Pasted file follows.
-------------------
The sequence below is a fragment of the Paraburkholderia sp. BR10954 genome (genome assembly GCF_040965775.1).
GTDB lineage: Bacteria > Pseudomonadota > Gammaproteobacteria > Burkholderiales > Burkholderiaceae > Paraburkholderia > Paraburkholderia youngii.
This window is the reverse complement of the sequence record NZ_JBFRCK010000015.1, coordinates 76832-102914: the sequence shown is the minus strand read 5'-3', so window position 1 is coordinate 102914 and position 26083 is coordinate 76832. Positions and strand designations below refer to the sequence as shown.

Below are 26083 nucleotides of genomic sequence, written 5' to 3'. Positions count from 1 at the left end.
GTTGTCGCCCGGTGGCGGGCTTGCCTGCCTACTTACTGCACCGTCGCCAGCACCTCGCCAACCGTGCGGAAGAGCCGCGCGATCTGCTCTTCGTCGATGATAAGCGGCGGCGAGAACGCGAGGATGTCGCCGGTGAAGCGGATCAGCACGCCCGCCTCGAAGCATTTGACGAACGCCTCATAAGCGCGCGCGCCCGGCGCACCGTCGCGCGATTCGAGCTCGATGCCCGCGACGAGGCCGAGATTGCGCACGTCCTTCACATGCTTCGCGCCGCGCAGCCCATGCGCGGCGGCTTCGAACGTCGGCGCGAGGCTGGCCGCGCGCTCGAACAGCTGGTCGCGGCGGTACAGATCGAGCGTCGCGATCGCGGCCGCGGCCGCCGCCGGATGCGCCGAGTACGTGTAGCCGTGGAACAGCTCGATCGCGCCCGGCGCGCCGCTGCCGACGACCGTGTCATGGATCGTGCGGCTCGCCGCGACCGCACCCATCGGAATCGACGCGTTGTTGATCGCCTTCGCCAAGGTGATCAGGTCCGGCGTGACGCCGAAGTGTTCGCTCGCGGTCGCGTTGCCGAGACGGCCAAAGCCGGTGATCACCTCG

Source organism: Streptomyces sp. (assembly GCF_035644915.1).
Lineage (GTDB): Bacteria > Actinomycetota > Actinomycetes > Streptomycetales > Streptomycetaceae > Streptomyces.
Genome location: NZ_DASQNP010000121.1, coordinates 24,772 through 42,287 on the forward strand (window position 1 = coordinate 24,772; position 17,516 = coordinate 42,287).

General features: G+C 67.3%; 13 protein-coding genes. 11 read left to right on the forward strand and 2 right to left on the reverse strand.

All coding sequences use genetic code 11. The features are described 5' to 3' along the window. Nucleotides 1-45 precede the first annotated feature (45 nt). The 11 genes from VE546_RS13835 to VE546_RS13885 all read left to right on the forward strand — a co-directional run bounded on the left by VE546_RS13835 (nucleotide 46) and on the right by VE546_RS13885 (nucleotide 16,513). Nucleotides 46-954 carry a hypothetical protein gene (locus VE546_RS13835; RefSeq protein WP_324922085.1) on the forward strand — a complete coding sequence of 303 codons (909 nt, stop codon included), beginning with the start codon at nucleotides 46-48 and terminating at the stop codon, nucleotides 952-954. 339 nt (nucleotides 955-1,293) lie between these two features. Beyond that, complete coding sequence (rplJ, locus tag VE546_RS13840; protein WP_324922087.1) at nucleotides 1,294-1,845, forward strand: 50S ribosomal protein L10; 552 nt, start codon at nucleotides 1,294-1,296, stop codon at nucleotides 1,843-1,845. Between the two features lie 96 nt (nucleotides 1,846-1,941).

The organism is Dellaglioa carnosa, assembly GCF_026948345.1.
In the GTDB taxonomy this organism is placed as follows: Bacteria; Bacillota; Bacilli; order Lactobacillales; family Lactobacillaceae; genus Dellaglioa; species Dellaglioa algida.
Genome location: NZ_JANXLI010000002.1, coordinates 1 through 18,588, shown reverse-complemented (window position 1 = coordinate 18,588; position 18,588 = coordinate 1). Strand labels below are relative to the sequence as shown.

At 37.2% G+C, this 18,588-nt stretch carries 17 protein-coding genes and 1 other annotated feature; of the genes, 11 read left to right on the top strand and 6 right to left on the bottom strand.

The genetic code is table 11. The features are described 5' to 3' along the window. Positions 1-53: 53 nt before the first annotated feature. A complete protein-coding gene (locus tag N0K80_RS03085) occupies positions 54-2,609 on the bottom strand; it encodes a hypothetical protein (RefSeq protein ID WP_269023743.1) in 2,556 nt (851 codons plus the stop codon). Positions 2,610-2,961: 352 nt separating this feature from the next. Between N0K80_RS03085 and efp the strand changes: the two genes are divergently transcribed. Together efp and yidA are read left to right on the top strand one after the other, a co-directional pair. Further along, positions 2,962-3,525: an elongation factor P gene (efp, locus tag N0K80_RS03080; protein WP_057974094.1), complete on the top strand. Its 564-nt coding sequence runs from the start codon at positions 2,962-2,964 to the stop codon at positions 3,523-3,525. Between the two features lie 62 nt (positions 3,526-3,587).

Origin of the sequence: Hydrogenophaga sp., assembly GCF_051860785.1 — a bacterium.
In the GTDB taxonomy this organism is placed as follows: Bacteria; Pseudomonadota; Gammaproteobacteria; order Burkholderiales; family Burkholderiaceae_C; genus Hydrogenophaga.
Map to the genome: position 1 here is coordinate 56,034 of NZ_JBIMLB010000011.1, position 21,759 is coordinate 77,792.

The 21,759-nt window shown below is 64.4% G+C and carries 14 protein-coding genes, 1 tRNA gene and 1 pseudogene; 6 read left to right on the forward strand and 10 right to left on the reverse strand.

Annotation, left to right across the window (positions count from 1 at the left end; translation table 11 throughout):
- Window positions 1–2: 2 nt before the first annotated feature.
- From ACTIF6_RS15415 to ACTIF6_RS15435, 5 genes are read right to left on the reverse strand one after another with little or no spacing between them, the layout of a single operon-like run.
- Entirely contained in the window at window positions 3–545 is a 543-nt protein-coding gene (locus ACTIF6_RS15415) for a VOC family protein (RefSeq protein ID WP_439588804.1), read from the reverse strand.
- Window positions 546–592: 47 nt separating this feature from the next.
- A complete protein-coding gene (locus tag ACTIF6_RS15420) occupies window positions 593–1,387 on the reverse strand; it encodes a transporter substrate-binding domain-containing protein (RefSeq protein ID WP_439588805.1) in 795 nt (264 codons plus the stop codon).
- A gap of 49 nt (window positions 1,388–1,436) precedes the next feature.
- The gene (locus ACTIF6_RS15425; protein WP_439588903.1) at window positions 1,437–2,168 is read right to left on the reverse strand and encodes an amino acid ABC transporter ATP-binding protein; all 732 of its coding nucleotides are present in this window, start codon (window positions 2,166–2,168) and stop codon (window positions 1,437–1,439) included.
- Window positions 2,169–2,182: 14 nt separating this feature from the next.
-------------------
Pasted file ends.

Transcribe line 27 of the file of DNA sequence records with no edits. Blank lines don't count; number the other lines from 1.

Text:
- The gene (locus ACTIF6_RS15425; protein WP_439588903.1) at window positions 1,437–2,168 is read right to left on the reverse strand and encodes an amino acid ABC transporter ATP-binding protein; all 732 of its coding nucleotides are present in this window, start codon (window positions 2,166–2,168) and stop codon (window positions 1,437–1,439) included.